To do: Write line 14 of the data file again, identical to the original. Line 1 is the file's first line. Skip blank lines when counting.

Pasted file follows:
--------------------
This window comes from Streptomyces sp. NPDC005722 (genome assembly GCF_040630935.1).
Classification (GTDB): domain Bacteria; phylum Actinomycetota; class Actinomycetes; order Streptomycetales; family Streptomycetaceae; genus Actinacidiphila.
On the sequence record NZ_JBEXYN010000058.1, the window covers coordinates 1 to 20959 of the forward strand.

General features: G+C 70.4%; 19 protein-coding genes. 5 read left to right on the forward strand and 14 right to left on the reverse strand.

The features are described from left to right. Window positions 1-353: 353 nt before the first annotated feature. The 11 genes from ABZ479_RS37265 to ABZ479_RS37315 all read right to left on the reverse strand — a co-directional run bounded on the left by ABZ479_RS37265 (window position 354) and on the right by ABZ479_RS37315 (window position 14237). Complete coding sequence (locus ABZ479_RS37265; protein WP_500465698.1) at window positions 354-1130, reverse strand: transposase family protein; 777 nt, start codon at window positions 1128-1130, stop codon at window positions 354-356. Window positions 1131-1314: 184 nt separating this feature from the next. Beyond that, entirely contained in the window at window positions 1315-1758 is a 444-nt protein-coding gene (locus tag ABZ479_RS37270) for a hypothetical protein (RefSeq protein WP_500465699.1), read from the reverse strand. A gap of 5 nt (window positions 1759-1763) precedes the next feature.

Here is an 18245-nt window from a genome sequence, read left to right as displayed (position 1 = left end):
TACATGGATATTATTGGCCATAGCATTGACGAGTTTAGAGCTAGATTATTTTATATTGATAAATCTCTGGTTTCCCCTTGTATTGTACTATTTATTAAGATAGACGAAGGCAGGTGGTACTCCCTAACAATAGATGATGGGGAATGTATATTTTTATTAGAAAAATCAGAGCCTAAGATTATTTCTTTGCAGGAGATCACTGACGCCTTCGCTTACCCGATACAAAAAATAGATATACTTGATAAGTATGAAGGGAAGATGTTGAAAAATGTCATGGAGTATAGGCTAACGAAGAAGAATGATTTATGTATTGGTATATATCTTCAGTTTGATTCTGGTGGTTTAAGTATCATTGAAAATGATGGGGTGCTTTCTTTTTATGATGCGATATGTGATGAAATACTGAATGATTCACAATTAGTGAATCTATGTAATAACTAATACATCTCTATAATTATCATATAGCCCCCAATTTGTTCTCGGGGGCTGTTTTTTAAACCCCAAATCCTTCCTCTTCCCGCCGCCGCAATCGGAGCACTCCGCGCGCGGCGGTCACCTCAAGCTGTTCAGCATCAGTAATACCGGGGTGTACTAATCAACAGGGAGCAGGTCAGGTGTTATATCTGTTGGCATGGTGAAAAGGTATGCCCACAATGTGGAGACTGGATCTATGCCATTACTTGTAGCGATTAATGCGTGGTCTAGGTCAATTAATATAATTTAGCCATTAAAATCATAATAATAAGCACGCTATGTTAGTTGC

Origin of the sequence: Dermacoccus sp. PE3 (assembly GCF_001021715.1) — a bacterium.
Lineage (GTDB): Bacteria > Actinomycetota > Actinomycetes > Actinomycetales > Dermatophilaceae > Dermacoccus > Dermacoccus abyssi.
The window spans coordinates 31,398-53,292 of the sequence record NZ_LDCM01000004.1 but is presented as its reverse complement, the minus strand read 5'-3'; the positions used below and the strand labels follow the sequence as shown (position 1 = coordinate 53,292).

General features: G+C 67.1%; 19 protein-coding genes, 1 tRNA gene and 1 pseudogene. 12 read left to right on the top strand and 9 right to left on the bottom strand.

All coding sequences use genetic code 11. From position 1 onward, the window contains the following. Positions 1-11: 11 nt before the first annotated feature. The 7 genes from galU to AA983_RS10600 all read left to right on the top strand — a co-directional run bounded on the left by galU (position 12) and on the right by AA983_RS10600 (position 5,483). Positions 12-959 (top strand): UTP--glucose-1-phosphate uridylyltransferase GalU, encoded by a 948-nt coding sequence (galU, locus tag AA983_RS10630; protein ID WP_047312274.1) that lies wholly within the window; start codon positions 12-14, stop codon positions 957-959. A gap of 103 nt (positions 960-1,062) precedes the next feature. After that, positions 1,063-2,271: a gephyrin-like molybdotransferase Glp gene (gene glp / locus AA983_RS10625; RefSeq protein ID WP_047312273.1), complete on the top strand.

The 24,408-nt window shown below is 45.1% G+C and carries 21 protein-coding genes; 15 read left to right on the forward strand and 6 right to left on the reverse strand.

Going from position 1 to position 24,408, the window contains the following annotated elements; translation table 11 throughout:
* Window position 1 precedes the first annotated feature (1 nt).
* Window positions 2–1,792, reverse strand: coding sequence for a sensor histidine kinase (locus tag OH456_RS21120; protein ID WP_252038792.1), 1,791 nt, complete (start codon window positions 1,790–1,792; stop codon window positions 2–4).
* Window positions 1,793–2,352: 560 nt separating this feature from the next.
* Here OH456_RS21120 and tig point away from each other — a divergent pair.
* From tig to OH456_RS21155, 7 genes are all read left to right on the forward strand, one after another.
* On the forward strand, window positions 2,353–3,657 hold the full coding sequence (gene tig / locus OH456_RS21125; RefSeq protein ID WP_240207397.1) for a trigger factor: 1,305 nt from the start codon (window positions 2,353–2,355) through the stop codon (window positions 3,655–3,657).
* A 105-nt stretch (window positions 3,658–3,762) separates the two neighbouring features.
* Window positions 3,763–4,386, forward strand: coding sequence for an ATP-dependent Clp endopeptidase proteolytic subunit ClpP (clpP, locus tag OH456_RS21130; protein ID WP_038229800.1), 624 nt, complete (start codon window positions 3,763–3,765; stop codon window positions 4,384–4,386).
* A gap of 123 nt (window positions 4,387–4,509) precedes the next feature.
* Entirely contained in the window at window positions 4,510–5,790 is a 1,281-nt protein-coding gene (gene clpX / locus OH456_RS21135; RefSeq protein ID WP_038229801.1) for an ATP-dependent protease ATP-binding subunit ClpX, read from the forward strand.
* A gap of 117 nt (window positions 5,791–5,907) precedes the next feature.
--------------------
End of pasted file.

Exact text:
Going from position 1 to position 24,408, the window contains the following annotated elements; translation table 11 throughout: